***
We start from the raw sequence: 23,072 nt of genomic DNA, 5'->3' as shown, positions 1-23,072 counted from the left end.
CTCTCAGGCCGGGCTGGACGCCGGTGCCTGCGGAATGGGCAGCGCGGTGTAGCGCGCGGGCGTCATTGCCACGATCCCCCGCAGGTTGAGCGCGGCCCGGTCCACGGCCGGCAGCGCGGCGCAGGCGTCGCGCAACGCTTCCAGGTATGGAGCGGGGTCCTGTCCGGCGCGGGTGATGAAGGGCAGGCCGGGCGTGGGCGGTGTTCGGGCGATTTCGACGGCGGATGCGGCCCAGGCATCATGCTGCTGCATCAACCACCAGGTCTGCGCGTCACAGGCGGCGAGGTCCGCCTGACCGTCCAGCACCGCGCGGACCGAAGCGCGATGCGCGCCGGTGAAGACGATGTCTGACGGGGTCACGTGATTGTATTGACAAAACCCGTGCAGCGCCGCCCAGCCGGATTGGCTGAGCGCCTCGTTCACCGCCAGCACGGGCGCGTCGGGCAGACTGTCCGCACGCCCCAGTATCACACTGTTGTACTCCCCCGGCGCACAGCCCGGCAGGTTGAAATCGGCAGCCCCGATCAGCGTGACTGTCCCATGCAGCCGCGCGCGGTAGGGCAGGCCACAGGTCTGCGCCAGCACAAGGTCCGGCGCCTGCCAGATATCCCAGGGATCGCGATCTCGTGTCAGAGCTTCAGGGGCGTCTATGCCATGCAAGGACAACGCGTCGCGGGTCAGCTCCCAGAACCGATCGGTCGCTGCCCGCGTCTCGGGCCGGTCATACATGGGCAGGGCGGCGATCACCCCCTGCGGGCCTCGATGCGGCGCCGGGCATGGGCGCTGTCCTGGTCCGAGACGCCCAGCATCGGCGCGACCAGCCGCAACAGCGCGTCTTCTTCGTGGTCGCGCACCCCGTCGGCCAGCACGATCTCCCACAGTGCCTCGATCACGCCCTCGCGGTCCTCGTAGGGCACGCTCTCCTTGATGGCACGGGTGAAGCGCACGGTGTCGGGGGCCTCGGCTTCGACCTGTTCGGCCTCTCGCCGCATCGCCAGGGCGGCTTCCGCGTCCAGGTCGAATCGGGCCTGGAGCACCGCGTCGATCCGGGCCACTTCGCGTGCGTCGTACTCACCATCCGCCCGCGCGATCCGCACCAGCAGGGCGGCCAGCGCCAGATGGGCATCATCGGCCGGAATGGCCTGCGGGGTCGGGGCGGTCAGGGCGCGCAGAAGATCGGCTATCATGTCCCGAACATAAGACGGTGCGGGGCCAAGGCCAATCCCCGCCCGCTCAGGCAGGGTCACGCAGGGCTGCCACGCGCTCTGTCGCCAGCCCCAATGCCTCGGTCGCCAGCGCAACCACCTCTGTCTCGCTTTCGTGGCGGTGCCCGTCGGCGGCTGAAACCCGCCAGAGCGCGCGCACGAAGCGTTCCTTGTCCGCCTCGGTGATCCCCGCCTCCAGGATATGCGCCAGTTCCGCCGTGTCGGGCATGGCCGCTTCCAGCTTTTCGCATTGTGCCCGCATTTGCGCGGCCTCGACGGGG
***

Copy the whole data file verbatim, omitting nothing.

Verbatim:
We start from the raw sequence: 23,072 nt of genomic DNA, 5'->3' as shown, positions 1-23,072 counted from the left end.
CTCTCAGGCCGGGCTGGACGCCGGTGCCTGCGGAATGGGCAGCGCGGTGTAGCGCGCGGGCGTCATTGCCACGATCCCCCGCAGGTTGAGCGCGGCCCGGTCCACGGCCGGCAGCGCGGCGCAGGCGTCGCGCAACGCTTCCAGGTATGGAGCGGGGTCCTGTCCGGCGCGGGTGATGAAGGGCAGGCCGGGCGTGGGCGGTGTTCGGGCGATTTCGACGGCGGATGCGGCCCAGGCATCATGCTGCTGCATCAACCACCAGGTCTGCGCGTCACAGGCGGCGAGGTCCGCCTGACCGTCCAGCACCGCGCGGACCGAAGCGCGATGCGCGCCGGTGAAGACGATGTCTGACGGGGTCACGTGATTGTATTGACAAAACCCGTGCAGCGCCGCCCAGCCGGATTGGCTGAGCGCCTCGTTCACCGCCAGCACGGGCGCGTCGGGCAGACTGTCCGCACGCCCCAGTATCACACTGTTGTACTCCCCCGGCGCACAGCCCGGCAGGTTGAAATCGGCAGCCCCGATCAGCGTGACTGTCCCATGCAGCCGCGCGCGGTAGGGCAGGCCACAGGTCTGCGCCAGCACAAGGTCCGGCGCCTGCCAGATATCCCAGGGATCGCGATCTCGTGTCAGAGCTTCAGGGGCGTCTATGCCATGCAAGGACAACGCGTCGCGGGTCAGCTCCCAGAACCGATCGGTCGCTGCCCGCGTCTCGGGCCGGTCATACATGGGCAGGGCGGCGATCACCCCCTGCGGGCCTCGATGCGGCGCCGGGCATGGGCGCTGTCCTGGTCCGAGACGCCCAGCATCGGCGCGACCAGCCGCAACAGCGCGTCTTCTTCGTGGTCGCGCACCCCGTCGGCCAGCACGATCTCCCACAGTGCCTCGATCACGCCCTCGCGGTCCTCGTAGGGCACGCTCTCCTTGATGGCACGGGTGAAGCGCACGGTGTCGGGGGCCTCGGCTTCGACCTGTTCGGCCTCTCGCCGCATCGCCAGGGCGGCTTCCGCGTCCAGGTCGAATCGGGCCTGGAGCACCGCGTCGATCCGGGCCACTTCGCGTGCGTCGTACTCACCATCCGCCCGCGCGATCCGCACCAGCAGGGCGGCCAGCGCCAGATGGGCATCATCGGCCGGAATGGCCTGCGGGGTCGGGGCGGTCAGGGCGCGCAGAAGATCGGCTATCATGTCCCGAACATAAGACGGTGCGGGGCCAAGGCCAATCCCCGCCCGCTCAGGCAGGGTCACGCAGGGCTGCCACGCGCTCTGTCGCCAGCCCCAATGCCTCGGTCGCCAGCGCAACCACCTCTGTCTCGCTTTCGTGGCGGTGCCCGTCGGCGGCTGAAACCCGCCAGAGCGCGCGCACGAAGCGTTCCTTGTCCGCCTCGGTGATCCCCGCCTCCAGGATATGCGCCAGTTCCGCCGTGTCGGGCATGGCCGCTTCCAGCTTTTCGCATTGTGCCCGCATTTGCGCGGCCTCGACGGGG